After gaining a clearer understanding and deeper appreciation of Green Day’s songwriting prowess, I also realize that my fear of repetition was unwarranted. There is so much more musical variety to songs like “F.O.D.” and “Burnout” than predictable power chords. This is especially true in American Idiot, where ten-minute-long epics like “Homecoming” and “Jesus of Suburbia” metamorphose a half-dozen times in the same song. I dig that on-the-fly change of pace, and it seems Harmonix does too: The developer cleverly combined certain songs into one track, so a track like “Give Me Novocaine/She’s a Rebel” has you playing both songs as one, back to back.

The tendency toward newer tracks, and the neglect of excellent older ones, is a bit disappointing, but as a whole, Green Day: Rock Band plays like a big, wet kiss for its fans. Non-fans will still enjoy this one as well, not only because they probably know the hits even if they don’t enjoy them, but because the songs are a perfect fit for the Rock Band experience. This isn’t a case of just adding Green Day to Rock Band and calling it a day: rather, Harmonix took the time to marry a band’s existing catalog to its sublime gaming experience, resulting in an immensely enjoyable experience that has far more appeal than you or I originally thought.

PROS: The great mix of aggressive punk rock and mellow acoustic jams play great on every instrument; presentation brilliantly captures the enthusiasm and energy of Green Day’s live shows.

CONS: Shallow career mode isn’t terribly rewarding; older albums get the cold shoulder.

Eagle-eyed fans will also recognize the Milton Keynes venue and its pyrotechnic wizardry from the Bullet in a Bible set.

As an experiment, I asked my buddy Kevin to play some Green Day: Rock Band with me. Kevin loves Rock Band to death but strongly dislikes Green Day. “There are only a few songs I like, mostly their older stuff,” he explained to me. “All of their new stuff is overplayed garbage.” Suffice it to say, he enjoyed most of Green Day’s major label debut Dookie (arguably their best record) but the rest of the game didn’t sit too well with him. He liked the fact that it was Rock Band, and let’s be honest, we can all tolerate plenty of awful songs featured in both Rock Band and Guitar Hero because of the gaming experience — A.F.I.’s “Miss Murder” and Fallout Boy’s “Dead on Arrival,” for instance. But Kevin just couldn’t get over the fact that it was all Green Day, all the time. He summarizes, “As a Rock Band game it’s fine. There just aren’t many songs I want to play.”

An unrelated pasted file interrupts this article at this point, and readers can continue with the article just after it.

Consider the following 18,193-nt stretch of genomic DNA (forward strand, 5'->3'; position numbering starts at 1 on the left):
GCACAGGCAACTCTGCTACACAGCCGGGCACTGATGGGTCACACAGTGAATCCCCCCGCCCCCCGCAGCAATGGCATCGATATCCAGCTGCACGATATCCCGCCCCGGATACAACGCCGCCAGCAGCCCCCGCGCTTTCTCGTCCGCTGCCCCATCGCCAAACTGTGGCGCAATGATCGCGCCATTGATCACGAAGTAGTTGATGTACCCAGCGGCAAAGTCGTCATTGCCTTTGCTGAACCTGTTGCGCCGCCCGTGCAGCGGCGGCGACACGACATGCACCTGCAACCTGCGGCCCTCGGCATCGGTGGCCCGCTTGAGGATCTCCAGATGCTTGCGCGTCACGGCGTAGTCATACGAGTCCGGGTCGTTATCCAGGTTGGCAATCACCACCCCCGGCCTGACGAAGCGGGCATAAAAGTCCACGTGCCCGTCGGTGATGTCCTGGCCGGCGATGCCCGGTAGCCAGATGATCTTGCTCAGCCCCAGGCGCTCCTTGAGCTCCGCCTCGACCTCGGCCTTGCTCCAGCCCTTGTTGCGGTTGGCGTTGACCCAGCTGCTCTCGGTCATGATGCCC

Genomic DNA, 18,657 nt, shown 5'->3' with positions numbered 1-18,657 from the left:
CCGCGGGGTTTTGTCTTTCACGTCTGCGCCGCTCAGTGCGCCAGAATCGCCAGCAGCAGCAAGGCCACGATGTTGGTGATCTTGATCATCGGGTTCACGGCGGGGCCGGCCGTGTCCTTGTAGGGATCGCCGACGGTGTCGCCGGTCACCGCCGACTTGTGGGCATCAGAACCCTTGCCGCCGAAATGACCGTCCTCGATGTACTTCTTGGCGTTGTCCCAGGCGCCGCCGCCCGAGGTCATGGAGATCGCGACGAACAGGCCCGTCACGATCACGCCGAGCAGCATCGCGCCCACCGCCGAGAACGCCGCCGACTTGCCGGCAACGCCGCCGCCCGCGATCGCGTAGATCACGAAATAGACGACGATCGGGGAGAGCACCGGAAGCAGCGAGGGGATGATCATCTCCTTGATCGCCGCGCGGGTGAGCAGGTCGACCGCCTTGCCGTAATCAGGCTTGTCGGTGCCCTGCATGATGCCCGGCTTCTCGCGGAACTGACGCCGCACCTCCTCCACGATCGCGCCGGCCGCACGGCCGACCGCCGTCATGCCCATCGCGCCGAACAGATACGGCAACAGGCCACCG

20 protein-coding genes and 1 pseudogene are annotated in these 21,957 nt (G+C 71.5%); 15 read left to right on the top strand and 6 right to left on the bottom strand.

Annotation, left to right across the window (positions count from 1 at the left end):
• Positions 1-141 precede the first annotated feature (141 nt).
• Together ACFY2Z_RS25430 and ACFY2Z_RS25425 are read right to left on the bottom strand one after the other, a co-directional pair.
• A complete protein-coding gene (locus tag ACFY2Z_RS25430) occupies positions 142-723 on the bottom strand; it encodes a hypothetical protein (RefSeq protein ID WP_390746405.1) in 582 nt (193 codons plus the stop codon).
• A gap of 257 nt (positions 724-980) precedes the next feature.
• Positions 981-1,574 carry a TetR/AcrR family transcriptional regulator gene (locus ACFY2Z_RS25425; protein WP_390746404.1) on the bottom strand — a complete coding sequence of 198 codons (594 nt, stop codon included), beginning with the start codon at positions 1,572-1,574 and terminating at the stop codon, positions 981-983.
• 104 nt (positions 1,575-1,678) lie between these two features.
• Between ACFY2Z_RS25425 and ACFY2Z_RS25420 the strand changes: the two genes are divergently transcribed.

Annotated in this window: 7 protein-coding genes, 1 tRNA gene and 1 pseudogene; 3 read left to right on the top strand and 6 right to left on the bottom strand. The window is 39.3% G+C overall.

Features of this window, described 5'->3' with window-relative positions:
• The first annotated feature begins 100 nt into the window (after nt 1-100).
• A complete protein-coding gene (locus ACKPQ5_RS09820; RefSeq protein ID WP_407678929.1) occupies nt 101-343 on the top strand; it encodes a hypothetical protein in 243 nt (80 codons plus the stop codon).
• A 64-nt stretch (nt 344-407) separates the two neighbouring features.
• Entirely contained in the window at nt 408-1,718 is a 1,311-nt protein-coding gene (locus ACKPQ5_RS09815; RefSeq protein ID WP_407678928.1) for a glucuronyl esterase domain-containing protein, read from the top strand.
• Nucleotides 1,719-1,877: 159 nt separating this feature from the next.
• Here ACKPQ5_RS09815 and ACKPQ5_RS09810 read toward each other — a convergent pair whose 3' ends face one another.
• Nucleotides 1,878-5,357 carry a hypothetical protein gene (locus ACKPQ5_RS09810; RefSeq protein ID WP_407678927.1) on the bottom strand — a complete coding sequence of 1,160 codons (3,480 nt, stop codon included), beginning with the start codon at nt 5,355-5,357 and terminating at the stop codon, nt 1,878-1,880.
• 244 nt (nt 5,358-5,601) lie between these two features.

Consider this a case of buyer beware: if you love Green Day and Rock Band, this one’s a no-brainer. And if you love Green Day but have little to no experience with rhythm games, move out of the cave you live in and check it out — you won’t be disappointed. But if you absolutely can’t stand Green Day’s music, then you should obviously look for your rhythm game fix somewhere else. Coincidentally, my mom liked Green Day: Rock Band a lot, even though she’s not in the target demographic, so take that for what it’s worth.